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Business/Economy

Trustee in PenAir bankruptcy case seeks sale of company’s assets

  • Author: Annie Zak
  • Updated: August 22
  • Published August 22

A PenAir Saab 340 twin-engine turboprop aircraft sits on the tarmac on Aug. 7, 2017, at Ted Stevens Anchorage International Airport. (Erik Hill / ADN archive)

An attorney last week asked a judge to allow a sale of the assets of PenAir, an Alaska airline that filed for Chapter 11 bankruptcy protection about a year ago.

The company is one of the largest regional airlines in Alaska and serves a number of rural communities with flights to and from Anchorage, where it is based. CEO Danny Seybert said he doesn't expect any changes in service.

In federal bankruptcy court last week in Anchorage, an attorney for PenAir's trustee in the case sought to schedule an auction for the assets during the last week of September or the first week of October, according to a court document filed Aug. 15.

The attorney, Michael Markham, cited in that filing how long the company has been in bankruptcy and also "the debtor's quickly deteriorating cash position."

Jerry McHale, the trustee for the case, said his top priorities are to operate a safe airline, to retain workers and maintain service to the villages PenAir flies to. The company has about 420 employees, he said.

The minimum bid for the assets would be $5.5 million in cash, according to the court filing. That amount is enough for the airline to pay off debt to a company called Wexford Capital, which loaned PenAir money during the bankruptcy, said Markham.

"We're confident that somebody's going to step up and buy it, we just won't know the price and all of the details until the end of the bid process," he said.

More than one party is interested in buying PenAir's assets, said McHale.

The airline was founded in 1955, and in 2012 expanded its operations outside of Alaska, according to court filings.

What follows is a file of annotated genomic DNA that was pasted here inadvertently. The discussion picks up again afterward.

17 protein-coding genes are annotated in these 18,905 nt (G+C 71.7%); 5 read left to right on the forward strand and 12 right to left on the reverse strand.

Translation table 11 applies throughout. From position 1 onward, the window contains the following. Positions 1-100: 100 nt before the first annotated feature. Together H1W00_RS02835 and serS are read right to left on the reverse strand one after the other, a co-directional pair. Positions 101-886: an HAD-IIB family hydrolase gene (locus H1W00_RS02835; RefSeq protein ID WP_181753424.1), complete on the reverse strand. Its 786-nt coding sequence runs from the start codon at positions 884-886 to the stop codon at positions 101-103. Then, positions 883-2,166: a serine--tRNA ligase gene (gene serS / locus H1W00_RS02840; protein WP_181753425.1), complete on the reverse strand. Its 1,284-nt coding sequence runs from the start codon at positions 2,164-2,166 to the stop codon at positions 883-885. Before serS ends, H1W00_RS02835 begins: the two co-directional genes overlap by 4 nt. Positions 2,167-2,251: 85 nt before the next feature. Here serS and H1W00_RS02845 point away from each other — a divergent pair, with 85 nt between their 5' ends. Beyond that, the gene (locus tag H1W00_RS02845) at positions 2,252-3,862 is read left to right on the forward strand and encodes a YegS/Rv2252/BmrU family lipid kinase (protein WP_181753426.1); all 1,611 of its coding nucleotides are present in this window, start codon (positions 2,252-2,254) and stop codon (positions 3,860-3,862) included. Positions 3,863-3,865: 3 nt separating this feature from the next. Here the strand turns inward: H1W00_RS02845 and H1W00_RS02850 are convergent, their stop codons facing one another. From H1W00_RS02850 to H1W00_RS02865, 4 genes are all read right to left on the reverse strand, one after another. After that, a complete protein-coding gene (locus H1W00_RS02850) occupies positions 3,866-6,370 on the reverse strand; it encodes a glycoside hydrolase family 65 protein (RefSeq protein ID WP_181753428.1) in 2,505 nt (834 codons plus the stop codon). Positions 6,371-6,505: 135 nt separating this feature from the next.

PenAir's financial performance deteriorated in part because the airline's hubs in Portland and Denver "have not lived up to expectations," according to a court filing from August of 2017.

The company only operates flights in Alaska now. Its last flight operations in the Lower 48 wound down in May, said Seybert.

“It wasn’t just any one thing, but a combination of many many things” that led to filing for bankruptcy, Seybert said. Some of those issues were expansion, late delivery of aircraft, and cost overruns on maintenance, he said.

PenAir's website says it serves King Salmon, Cold Bay, Dillingham, Sand Point and several other small Alaska communities.

"It services these places nobody else services. In some respects it's a utility," Markham said. "Bankruptcy tends to be about the money. This one's more about continuing to keep people employed and continuing to service these areas."

PenAir's creditors with the 20 largest unsecured claims are owed more than $9 million, according to a court document from August last year, when the company filed for bankruptcy protection.

"In candor, the creditors know they're not going to get anything out of this," said McHale.

The bid procedures still need approval. Markham said he plans to file an amended motion that will be heard in court Aug. 29 and he anticipates the judge will grant the motion then.

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